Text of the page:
Many of the projects I’m involved in use Maven as build system due to its reliability, widespread use, and flexibility. However, I often find myself hurdling around bad choices with regard to the build process. In this article I’d like to illustrate some of the most useful techniques to implement flexible, adaptable, and secure builds with Maven. Download the example project from GitHub Key requirements of an enterprise build Enterprise projects have demanding requirements when it comes to configuration and build management.
Modern web applications using React and other frameworks are often distributed as static websites. It is undoubtely the simplest, cache-friendly and dead-cheap solution. However, some enterprisey projects (think about data-entry and legacy business applications) need to be deployed in a constrained environment like a Java JEE Servlet Engine (Tomcat, Jetty, Resin) or a full-fledged Application Server (Weblogic, JBoss / WildFly, Websphere). Forget having your app deployed on a separate “lightweight” web server like Apache or Nginx, let alone a dedicated 3rd-level domain or IP address like frontend.
I have to admit: I really enjoy creating websites, but I’m awfully lazy when I have to work on my own! Over the years I’ve tried different languages and tools. In the early days I used to manually edit all the HTML pages by hand, which I regretted immediately. So I started writing my own shell scripts, Java programs, XML formats and whatever. My first open source project ever was devoted to this: Web site Generator.
Software development is hard. Organizations, small and large, can be very inefficient sometimes: people waste their energy on endless meetings, vague specification documents, pointless “reply-to-all” emails. Working as a freelancer in such environments is perhaps even worse, as you’re supposed to be the hyper-efficient 10x developer unicorn that can make any problem magically disappear. In this article we will see how, with a couple of simple tools, we can reduce noise, improve efficiency and guarantee better accountability.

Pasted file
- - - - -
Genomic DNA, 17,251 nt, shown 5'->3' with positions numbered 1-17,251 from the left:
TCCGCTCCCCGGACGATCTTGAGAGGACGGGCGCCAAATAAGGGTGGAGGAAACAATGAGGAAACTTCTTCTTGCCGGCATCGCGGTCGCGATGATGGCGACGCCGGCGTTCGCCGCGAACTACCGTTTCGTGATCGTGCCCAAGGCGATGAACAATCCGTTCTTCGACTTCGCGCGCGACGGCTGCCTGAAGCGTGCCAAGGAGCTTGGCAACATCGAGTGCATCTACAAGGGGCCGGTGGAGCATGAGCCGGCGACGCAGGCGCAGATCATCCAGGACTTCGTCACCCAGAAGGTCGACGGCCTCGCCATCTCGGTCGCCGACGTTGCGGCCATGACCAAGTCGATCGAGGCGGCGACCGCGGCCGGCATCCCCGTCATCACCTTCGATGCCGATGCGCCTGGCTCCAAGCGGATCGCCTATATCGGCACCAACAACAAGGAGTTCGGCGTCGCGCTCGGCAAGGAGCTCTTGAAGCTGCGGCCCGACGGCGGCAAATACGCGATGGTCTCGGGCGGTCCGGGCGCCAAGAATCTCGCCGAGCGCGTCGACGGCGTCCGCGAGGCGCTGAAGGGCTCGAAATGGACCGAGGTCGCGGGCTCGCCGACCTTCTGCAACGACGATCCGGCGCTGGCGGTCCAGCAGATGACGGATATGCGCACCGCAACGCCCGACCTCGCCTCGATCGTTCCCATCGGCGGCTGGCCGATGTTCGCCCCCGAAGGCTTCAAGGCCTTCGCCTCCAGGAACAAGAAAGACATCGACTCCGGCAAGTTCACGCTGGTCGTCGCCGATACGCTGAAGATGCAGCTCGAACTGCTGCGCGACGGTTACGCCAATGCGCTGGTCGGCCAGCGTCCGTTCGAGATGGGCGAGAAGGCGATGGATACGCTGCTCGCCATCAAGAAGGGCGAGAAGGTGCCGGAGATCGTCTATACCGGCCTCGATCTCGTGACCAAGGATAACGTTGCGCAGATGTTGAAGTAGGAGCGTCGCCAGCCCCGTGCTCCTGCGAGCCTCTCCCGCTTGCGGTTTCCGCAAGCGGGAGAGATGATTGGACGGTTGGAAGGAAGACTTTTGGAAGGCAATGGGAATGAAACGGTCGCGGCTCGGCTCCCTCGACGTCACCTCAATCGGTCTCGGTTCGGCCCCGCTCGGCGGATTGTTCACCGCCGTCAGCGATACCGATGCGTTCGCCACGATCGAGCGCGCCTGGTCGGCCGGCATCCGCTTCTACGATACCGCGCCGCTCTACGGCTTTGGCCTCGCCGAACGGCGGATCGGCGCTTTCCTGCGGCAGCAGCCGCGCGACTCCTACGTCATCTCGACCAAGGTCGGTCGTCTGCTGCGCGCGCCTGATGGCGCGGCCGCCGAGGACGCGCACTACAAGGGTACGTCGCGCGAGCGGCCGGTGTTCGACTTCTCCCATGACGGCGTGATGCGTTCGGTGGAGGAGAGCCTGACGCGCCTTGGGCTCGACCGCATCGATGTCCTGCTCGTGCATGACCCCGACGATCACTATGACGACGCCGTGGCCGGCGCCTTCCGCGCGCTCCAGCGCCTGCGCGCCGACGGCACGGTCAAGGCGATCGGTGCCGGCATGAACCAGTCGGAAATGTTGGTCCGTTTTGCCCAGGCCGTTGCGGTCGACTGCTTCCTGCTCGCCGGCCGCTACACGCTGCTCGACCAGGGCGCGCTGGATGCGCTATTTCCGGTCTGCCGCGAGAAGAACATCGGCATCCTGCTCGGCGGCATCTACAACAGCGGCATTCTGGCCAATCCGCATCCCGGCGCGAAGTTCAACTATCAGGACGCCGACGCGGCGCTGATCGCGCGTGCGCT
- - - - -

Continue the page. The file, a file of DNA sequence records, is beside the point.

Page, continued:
Update 2017-08-01 Updated “Behavior-Driven Development (BDD) and Test-Driven Development (TDD)” section, adding bddblock template I’m a IntelliJ IDEA user since late 2013. After a long (and not without problems) liaison with Eclipse IDE, and before that with the glorious Borland JBuilder, I wanted to try something new. Not that Eclipse was bad per se, it was just getting heavier and buggier release after release, and the plugin ecosystem wasn’t anymore something you could rely on.
È ormai da un po’ di tempo che ho imparato a giocherellare con Groovy e devo dire che lo sto apprezzando ogni giorno di più. In questo articolo voglio mostrarvi come sia facile simulare, utilizzando Groovy e la libreria Apache Commons Math, i dati di carico tipici di un server che lavora 24/7, con tanto di picchi di lavoro durante le ore diurne. Due parole su Groovy A suo tempo mi misi a cercare un nuovo linguaggio di programmazione oltre a Java (non vi preoccupate, continuerò ad utilizzarlo per molto tempo ancora!
It’s been a long time since I wanted to read this book, given enthusiastic reviews from various influential programmers. After “digesting” it (it took me almost three months) I can confirm the absolute value of this publication! Title: The Pragmatic Programmer: From Journeyman to Master Authors: Andrew Hunt, David Thomas Language: English Editor: Addison Wesley Book Structure The book has a very free-form structure, the single chapters are not meant (except a few exceptions) to be read sequentially.
Era da tempo che volevo leggere questo libro, viste le ottime recensioni da parte di addetti ai lavori o personaggi “influenti” del variegato mondo della programmazione. Ora che l’ho “digerito” (ci ho messo quasi tre mesi per leggerlo tutto!) non posso che confermare l’assoluto valore di questa pubblicazione! Titolo: The Pragmatic Programmer: From Journeyman to Master Autori: Andrew Hunt, David Thomas Lingua: Inglese Casa Editrice: Addison Wesley Struttura del libro L’opera ha una struttura molto “libera”, i singoli capitoli infatti non sono (tranne qualche rara eccezione) pensati in rigida sequenza.
Today’s book review is about the very interesting, and long-awaited, book from Pramod J. Sadalage e Martin Fowler. Title: NoSQL Distilled: A Brief Guide to the Emerging World of Polyglot Persistence Authors: Pramodkumar J. Sadalage, Martin Fowler Language: english Editor: Addison Wesley (September 2012) NoSQL: beyond buzzwords The term NoSQL quickly became a buzzword, and NoSQL Distilled authors know this very well, so they decided to face this problem - in my opinion - in the best way: give a clear, effective definition of NoSQL and stay with it throughout the whole book; of course they also state that it is their personal and, most importantly, pragmatic interpretation.
Titolo: Don’t make me think. Un approccio di buon senso all’usabilità del web - seconda edizione (2 marzo 2006) Autore: Steve Krug Editore: Tecniche Nuove Ho appena finito di (ri)leggere questo libro, e non posso assolutamente non parlarvene! Si tratta infatti di un testo importantissimo non solo per chi si occupa di usabilità dei siti web, ma tutte le persone coinvolte in qualche progetto di questo tipo, siano essi semplici siti web, portali o applicazioni.